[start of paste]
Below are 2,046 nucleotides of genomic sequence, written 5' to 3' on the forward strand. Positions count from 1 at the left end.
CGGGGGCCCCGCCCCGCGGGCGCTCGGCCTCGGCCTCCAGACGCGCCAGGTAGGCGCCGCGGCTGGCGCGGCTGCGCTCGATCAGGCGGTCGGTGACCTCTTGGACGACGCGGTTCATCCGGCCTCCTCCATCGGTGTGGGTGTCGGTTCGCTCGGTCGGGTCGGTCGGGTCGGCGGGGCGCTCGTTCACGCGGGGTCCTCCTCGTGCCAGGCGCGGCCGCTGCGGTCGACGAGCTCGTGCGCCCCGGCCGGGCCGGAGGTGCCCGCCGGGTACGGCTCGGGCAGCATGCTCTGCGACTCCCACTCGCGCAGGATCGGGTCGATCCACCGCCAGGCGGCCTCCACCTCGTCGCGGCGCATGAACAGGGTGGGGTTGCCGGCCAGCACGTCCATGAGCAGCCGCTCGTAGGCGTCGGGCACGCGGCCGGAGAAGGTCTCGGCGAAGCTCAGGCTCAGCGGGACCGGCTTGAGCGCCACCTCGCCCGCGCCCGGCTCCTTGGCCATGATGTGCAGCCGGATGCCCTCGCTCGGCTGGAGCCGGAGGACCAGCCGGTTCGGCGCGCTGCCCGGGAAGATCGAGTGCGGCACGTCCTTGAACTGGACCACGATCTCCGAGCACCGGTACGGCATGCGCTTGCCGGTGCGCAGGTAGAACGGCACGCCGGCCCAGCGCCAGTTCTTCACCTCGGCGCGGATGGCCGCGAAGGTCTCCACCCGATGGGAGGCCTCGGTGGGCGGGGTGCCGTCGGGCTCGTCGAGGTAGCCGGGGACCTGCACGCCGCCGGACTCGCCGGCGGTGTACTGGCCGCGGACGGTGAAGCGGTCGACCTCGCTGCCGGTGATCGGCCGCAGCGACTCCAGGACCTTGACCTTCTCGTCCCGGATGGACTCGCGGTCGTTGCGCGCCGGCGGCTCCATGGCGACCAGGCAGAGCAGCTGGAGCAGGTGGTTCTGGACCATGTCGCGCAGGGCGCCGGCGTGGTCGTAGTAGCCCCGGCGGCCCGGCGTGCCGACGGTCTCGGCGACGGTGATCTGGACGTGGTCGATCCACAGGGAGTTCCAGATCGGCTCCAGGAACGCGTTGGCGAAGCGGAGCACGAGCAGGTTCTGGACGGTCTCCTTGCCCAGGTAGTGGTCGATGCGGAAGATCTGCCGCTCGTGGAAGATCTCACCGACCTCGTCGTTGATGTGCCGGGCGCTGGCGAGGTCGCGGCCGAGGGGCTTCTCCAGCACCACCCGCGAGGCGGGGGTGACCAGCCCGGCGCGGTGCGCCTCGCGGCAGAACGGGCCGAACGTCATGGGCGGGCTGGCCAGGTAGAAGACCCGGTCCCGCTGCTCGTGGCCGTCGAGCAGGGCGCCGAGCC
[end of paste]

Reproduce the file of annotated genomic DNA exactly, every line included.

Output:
Below are 2,046 nucleotides of genomic sequence, written 5' to 3' on the forward strand. Positions count from 1 at the left end.
CGGGGGCCCCGCCCCGCGGGCGCTCGGCCTCGGCCTCCAGACGCGCCAGGTAGGCGCCGCGGCTGGCGCGGCTGCGCTCGATCAGGCGGTCGGTGACCTCTTGGACGACGCGGTTCATCCGGCCTCCTCCATCGGTGTGGGTGTCGGTTCGCTCGGTCGGGTCGGTCGGGTCGGCGGGGCGCTCGTTCACGCGGGGTCCTCCTCGTGCCAGGCGCGGCCGCTGCGGTCGACGAGCTCGTGCGCCCCGGCCGGGCCGGAGGTGCCCGCCGGGTACGGCTCGGGCAGCATGCTCTGCGACTCCCACTCGCGCAGGATCGGGTCGATCCACCGCCAGGCGGCCTCCACCTCGTCGCGGCGCATGAACAGGGTGGGGTTGCCGGCCAGCACGTCCATGAGCAGCCGCTCGTAGGCGTCGGGCACGCGGCCGGAGAAGGTCTCGGCGAAGCTCAGGCTCAGCGGGACCGGCTTGAGCGCCACCTCGCCCGCGCCCGGCTCCTTGGCCATGATGTGCAGCCGGATGCCCTCGCTCGGCTGGAGCCGGAGGACCAGCCGGTTCGGCGCGCTGCCCGGGAAGATCGAGTGCGGCACGTCCTTGAACTGGACCACGATCTCCGAGCACCGGTACGGCATGCGCTTGCCGGTGCGCAGGTAGAACGGCACGCCGGCCCAGCGCCAGTTCTTCACCTCGGCGCGGATGGCCGCGAAGGTCTCCACCCGATGGGAGGCCTCGGTGGGCGGGGTGCCGTCGGGCTCGTCGAGGTAGCCGGGGACCTGCACGCCGCCGGACTCGCCGGCGGTGTACTGGCCGCGGACGGTGAAGCGGTCGACCTCGCTGCCGGTGATCGGCCGCAGCGACTCCAGGACCTTGACCTTCTCGTCCCGGATGGACTCGCGGTCGTTGCGCGCCGGCGGCTCCATGGCGACCAGGCAGAGCAGCTGGAGCAGGTGGTTCTGGACCATGTCGCGCAGGGCGCCGGCGTGGTCGTAGTAGCCCCGGCGGCCCGGCGTGCCGACGGTCTCGGCGACGGTGATCTGGACGTGGTCGATCCACAGGGAGTTCCAGATCGGCTCCAGGAACGCGTTGGCGAAGCGGAGCACGAGCAGGTTCTGGACGGTCTCCTTGCCCAGGTAGTGGTCGATGCGGAAGATCTGCCGCTCGTGGAAGATCTCACCGACCTCGTCGTTGATGTGCCGGGCGCTGGCGAGGTCGCGGCCGAGGGGCTTCTCCAGCACCACCCGCGAGGCGGGGGTGACCAGCCCGGCGCGGTGCGCCTCGCGGCAGAACGGGCCGAACGTCATGGGCGGGCTGGCCAGGTAGAAGACCCGGTCCCGCTGCTCGTGGCCGTCGAGCAGGGCGCCGAGCC